Fallout begins in wake of Larry Nassar scandal with arrest of Michigan State dean

Columnist
Yahoo Sports

The long-awaited first shoe has dropped at Michigan State in the Larry Nassar scandal.

The question is how many more are to come?

Dr. William D. Strampel, the 70-year-old former Dean of Michigan State’s College of Osteopathic Medicine, where he oversaw serial pedophile Larry Nassar, was arrested Monday evening and booked into the Ingham County, Michigan, jail. Neither the charges nor bail information was immediately disclosed.

Strampel, who resigned his post at MSU in December citing health reasons, was an obvious target for law enforcement. The Michigan attorney general has expanded its probe beyond Nassar and into those who may have known of his actions or failed to properly report claims of abuse.

Dr. William Strampel, who oversaw Larry Nassar at Michigan State, was arrested Monday. (MSU)
Dr. William Strampel, who oversaw Larry Nassar at Michigan State, was arrested Monday. (MSU)

Nassar likely abused hundreds of girls and women across three decades as an athletic doctor, the majority of them gymnasts seeking treatment for injuries. He also served as the team doctor for USA Gymnastics. In November 2017, he pled guilty to 10 counts of sexual assault, as well as federal child pornography charges. The 54-year-old former USA Gymnastics doctor is currently serving a 60-year sentence in federal prison on the outskirts of Tucson, Arizona.

Nassar was sentenced up to an additional 175 years in state prison after a remarkable multiweek sentencing hearing in Ingham County that saw more than 150 of his victims, from famed gold-medal winning gymnasts to girls still in their teens, speak. He received another possible 125 years in another deal in Eaton County, Michigan.

Repeatedly, victims demanded an investigation into not just Nassar’s acts, but who, if anyone, knew of and enabled them. That meant both USA Gymnastics, which used Nassar as a volunteer for its powerhouse women’s team, and mostly MSU, which employed Nassar for decades.

The attorney general’s office finally announced a wide-ranging investigation earlier this year, appointing William Forsyth as the special prosecutor in the case. The investigation has sought all communication and files at Michigan State involving Nassar and related parties.

Strampel’s failures to stop Nassar were the most obvious.

In 2014, a Michigan State University Title IX investigation was conducted into a complaint about Nassar’s treatment of a patient. Nassar was not charged with a crime and was allowed to keep his job. Strampel, the dean since 2002, offered his vocal support for Nassar throughout and kept Nassar updated on the investigation. After Nassar was allowed to continue, Strampel created a series of protocols for Nassar, including prohibiting the doctor from seeing female patients alone and requiring he wear gloves during certain procedures.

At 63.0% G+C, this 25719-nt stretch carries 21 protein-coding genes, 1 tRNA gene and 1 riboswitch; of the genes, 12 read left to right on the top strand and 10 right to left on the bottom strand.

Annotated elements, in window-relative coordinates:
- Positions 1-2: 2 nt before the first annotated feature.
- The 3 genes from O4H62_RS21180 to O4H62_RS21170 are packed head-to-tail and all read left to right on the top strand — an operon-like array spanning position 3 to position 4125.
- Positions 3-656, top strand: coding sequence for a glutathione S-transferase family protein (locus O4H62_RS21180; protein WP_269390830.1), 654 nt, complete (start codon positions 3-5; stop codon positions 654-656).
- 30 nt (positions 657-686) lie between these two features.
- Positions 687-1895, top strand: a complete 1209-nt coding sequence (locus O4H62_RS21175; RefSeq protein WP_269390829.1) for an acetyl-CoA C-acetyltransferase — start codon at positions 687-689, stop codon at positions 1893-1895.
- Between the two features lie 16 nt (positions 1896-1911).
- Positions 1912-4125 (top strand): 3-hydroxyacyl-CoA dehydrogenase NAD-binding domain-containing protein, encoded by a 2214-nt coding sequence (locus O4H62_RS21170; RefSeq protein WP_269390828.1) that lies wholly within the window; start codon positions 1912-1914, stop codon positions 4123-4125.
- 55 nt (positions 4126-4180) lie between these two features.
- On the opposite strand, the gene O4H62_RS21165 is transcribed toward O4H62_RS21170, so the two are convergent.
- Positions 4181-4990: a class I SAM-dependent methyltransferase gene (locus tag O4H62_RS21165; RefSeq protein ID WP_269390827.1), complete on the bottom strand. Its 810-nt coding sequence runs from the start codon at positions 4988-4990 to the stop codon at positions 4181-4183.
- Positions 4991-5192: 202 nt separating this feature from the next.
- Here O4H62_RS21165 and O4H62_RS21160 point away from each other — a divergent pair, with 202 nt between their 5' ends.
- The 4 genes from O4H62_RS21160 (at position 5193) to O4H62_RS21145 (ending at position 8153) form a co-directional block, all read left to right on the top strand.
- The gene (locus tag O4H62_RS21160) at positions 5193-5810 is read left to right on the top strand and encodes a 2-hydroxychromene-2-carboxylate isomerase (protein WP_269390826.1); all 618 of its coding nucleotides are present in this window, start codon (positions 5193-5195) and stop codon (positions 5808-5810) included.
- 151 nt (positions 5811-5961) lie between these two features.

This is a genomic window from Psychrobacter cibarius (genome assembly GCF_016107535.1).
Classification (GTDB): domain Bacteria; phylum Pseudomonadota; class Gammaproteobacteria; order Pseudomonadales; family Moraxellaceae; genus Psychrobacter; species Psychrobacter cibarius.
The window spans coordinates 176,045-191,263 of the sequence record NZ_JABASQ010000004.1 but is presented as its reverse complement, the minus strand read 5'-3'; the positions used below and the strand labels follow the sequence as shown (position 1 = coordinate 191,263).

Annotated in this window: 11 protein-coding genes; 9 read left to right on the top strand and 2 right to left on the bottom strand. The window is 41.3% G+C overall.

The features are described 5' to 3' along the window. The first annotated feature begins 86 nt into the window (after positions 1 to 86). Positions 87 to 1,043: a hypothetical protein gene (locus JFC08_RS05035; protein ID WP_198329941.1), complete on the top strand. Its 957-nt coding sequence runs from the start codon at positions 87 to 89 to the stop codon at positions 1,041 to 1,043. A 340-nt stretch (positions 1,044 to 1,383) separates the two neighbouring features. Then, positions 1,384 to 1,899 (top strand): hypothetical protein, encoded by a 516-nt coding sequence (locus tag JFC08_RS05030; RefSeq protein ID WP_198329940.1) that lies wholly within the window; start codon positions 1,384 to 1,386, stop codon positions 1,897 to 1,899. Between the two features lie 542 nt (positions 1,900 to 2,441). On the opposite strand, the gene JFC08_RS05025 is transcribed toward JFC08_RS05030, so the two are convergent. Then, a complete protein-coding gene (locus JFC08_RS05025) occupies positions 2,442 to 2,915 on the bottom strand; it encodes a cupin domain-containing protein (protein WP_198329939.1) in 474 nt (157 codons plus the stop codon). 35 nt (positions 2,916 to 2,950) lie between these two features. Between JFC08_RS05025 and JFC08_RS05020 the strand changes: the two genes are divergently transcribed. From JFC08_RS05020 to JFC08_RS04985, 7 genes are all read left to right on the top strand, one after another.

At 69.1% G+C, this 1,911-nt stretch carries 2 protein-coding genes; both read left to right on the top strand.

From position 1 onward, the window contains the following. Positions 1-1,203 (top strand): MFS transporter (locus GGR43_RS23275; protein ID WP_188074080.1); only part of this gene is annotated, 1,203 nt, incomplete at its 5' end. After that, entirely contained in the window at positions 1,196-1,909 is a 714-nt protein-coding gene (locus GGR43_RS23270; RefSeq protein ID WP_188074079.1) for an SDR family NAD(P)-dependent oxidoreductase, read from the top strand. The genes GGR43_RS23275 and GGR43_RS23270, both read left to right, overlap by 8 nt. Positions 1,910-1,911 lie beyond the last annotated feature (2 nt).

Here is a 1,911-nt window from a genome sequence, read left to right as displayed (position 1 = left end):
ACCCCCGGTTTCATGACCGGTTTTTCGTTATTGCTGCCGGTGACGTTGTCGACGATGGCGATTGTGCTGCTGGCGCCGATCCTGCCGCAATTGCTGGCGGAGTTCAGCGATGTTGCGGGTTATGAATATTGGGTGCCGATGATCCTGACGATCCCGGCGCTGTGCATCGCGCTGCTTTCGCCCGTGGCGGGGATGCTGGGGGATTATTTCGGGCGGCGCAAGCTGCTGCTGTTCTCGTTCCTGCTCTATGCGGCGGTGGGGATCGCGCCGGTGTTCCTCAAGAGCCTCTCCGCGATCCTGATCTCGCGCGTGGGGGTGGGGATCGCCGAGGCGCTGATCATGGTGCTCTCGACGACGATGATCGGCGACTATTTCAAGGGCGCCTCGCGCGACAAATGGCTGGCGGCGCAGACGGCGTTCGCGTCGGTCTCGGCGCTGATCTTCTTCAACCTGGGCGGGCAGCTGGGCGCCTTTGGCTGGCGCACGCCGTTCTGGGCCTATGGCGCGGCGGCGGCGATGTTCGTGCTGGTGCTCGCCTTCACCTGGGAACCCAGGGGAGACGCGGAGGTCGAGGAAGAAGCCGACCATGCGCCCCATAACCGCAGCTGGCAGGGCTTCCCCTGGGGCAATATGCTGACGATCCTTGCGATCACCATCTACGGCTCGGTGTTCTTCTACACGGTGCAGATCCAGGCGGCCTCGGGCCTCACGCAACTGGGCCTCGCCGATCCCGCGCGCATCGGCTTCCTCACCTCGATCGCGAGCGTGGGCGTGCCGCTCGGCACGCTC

Larry Nassar, a former team USA Gymnastics doctor who pleaded guilty in November 2017 to sexual assault charges, stands in court during his sentencing hearing in the Eaton County Court in Charlotte, Michigan, U.S., February 5, 2018. (REUTERS)
Larry Nassar, a former team USA Gymnastics doctor who pleaded guilty in November 2017 to sexual assault charges, stands in court during his sentencing hearing in the Eaton County Court in Charlotte, Michigan, U.S., February 5, 2018. (REUTERS)

That alone suggested Strampel found some issue with Nassar’s actions, which Nassar said were legitimate medical procedures. If everything was fine, why special precautions?

However, Strampel never followed up on the protocols. Neither patients nor nurses in the office were told. Nassar was essentially allowed to operate on the honor system. Nassar went on to abuse additional patients.

Whether Strampel’s charges are, in any way, associated with the above remains unknown. It may also have to do with separate criminal behavior. Michigan State released a statement late Monday intimating other non-detailed issues with Strampel.

“Allegations have arisen that question whether his personal conduct over a long period of time met MSU’s standards,” the statement read. “We are sending an unmistakable message that we will remove employees who do not treat students, faculty, staff or anyone else in our community in an appropriate manner.”

Failures to properly deal with Nassar date back at least as far as 1997. That was when a then-16-year-old gymnast first complained to Michigan State gymnastics coach Kathy Kleges about Nassar abusing her. Nothing was done. Additional complaints to officials, coaches and trainers piled up through the years.

Nassar was allowed to continue, both in East Lansing and with his work with USA Gymnastics, which he brandished as credibility with uncertain patients and their parents.

The scandal has rocked MSU. Longtime school president Lou Anna K. Simon resigned earlier this year and the university is facing an onslaught of civil charges that could push toward $1 billion in settlements.

“Our clients are encouraged by the Attorney General’s action today,” John Manly, a California-based civil attorney who represents over 100 victims, said in a statement. “It demonstrates that he is serious about investigating the systemic misconduct at MSU that led to the largest child sex abuse scandal in history and holding the responsible parties accountable.”

The attorney general’s office has scheduled a news conference Tuesday to update its work on the case. With Strampel arrested, the case appears to have moved past just Nassar.

How much further and to how many more arrests is what everyone is waiting to find out.

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